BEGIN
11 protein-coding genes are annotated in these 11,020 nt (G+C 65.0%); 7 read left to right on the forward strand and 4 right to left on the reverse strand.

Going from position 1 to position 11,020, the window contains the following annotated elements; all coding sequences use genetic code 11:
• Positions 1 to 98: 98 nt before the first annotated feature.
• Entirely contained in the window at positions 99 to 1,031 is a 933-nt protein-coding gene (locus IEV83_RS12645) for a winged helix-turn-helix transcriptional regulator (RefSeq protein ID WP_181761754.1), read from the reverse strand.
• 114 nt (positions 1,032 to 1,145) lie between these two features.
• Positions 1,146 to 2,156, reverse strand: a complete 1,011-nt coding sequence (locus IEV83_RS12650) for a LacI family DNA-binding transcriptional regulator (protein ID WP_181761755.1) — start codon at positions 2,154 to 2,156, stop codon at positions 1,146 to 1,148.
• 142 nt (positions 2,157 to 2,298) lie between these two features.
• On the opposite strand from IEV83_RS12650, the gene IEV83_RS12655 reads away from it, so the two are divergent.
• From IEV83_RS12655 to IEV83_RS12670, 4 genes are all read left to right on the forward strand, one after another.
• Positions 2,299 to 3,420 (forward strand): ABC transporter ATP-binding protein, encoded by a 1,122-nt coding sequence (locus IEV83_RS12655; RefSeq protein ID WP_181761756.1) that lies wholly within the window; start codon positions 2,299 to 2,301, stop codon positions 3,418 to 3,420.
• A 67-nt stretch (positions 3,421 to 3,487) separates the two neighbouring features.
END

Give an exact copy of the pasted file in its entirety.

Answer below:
11 protein-coding genes are annotated in these 11,020 nt (G+C 65.0%); 7 read left to right on the forward strand and 4 right to left on the reverse strand.

Going from position 1 to position 11,020, the window contains the following annotated elements; all coding sequences use genetic code 11:
• Positions 1 to 98: 98 nt before the first annotated feature.
• Entirely contained in the window at positions 99 to 1,031 is a 933-nt protein-coding gene (locus IEV83_RS12645) for a winged helix-turn-helix transcriptional regulator (RefSeq protein ID WP_181761754.1), read from the reverse strand.
• 114 nt (positions 1,032 to 1,145) lie between these two features.
• Positions 1,146 to 2,156, reverse strand: a complete 1,011-nt coding sequence (locus IEV83_RS12650) for a LacI family DNA-binding transcriptional regulator (protein ID WP_181761755.1) — start codon at positions 2,154 to 2,156, stop codon at positions 1,146 to 1,148.
• 142 nt (positions 2,157 to 2,298) lie between these two features.
• On the opposite strand from IEV83_RS12650, the gene IEV83_RS12655 reads away from it, so the two are divergent.
• From IEV83_RS12655 to IEV83_RS12670, 4 genes are all read left to right on the forward strand, one after another.
• Positions 2,299 to 3,420 (forward strand): ABC transporter ATP-binding protein, encoded by a 1,122-nt coding sequence (locus IEV83_RS12655; RefSeq protein ID WP_181761756.1) that lies wholly within the window; start codon positions 2,299 to 2,301, stop codon positions 3,418 to 3,420.
• A 67-nt stretch (positions 3,421 to 3,487) separates the two neighbouring features.